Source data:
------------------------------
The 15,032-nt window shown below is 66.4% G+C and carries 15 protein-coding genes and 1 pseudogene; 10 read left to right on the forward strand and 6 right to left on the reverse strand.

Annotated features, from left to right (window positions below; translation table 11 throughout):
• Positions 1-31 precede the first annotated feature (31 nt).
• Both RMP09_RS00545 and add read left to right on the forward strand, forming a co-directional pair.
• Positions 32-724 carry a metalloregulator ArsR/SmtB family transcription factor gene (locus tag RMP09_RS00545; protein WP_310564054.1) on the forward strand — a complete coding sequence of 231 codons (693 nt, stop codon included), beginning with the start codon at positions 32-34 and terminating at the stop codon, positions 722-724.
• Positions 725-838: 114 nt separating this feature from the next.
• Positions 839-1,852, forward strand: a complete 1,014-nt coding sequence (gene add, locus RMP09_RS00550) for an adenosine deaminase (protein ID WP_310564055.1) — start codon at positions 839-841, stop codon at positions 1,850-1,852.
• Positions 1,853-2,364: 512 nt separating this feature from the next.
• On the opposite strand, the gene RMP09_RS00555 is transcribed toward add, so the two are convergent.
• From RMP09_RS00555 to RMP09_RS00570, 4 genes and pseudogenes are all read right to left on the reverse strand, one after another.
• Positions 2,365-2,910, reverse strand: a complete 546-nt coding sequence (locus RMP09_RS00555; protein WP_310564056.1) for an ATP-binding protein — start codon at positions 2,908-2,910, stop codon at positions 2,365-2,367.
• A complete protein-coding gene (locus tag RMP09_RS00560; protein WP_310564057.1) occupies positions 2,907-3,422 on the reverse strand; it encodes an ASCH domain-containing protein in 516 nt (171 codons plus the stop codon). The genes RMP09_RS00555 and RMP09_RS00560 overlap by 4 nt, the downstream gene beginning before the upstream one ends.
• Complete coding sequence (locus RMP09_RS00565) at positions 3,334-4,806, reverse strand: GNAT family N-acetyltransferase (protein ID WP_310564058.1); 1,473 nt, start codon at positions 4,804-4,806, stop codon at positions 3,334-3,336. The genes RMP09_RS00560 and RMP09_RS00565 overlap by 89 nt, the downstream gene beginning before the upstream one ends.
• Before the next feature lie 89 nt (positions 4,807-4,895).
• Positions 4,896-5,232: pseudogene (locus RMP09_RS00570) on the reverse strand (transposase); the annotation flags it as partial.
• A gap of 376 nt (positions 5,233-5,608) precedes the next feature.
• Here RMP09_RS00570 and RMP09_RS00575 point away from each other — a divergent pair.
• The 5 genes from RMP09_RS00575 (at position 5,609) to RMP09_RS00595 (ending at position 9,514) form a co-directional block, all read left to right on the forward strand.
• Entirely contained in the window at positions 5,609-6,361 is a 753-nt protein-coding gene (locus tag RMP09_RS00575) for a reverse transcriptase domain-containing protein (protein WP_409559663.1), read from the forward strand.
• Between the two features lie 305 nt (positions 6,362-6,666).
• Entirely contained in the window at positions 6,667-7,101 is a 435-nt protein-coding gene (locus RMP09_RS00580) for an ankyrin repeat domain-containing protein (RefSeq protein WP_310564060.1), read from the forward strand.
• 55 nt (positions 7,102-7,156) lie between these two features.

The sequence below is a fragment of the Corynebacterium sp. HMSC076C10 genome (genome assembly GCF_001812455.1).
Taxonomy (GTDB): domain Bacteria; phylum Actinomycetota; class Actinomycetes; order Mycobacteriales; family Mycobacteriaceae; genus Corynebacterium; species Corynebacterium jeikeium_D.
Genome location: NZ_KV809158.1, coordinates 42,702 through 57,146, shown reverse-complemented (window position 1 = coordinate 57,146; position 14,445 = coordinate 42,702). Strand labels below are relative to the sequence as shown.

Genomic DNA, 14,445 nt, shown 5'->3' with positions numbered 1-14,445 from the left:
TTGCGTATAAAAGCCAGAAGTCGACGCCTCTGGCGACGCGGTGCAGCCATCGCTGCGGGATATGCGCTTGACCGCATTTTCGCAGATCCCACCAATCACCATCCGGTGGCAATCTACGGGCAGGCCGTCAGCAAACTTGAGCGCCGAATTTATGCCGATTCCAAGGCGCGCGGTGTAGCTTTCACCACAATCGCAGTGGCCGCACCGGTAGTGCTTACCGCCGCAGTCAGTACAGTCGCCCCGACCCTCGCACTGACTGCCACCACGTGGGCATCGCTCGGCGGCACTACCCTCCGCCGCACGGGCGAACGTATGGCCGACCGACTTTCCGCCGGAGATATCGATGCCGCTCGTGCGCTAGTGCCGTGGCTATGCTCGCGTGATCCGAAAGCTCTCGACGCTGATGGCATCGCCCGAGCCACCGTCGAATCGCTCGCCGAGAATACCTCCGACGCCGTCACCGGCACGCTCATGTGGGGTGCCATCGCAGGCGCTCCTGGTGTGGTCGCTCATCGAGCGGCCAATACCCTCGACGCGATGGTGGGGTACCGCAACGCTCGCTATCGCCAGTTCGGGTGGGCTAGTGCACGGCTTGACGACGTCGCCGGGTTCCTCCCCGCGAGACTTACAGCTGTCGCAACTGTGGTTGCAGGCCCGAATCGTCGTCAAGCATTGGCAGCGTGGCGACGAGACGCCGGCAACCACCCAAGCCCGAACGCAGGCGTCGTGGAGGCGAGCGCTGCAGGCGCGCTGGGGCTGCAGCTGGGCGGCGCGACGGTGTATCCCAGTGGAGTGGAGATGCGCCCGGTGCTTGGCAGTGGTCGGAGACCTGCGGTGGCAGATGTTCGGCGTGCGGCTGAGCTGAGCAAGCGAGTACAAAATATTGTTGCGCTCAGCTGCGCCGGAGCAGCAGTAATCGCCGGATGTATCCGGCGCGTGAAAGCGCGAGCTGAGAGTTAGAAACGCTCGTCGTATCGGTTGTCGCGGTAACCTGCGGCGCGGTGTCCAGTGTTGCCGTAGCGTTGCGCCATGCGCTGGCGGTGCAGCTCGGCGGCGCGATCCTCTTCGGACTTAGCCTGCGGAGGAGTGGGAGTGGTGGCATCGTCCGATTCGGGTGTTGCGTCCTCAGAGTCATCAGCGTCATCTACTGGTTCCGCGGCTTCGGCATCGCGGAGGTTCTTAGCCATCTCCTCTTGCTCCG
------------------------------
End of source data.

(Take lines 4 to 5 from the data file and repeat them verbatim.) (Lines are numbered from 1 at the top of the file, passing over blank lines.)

• Both RMP09_RS00545 and add read left to right on the forward strand, forming a co-directional pair.
• Positions 32-724 carry a metalloregulator ArsR/SmtB family transcription factor gene (locus tag RMP09_RS00545; protein WP_310564054.1) on the forward strand — a complete coding sequence of 231 codons (693 nt, stop codon included), beginning with the start codon at positions 32-34 and terminating at the stop codon, positions 722-724.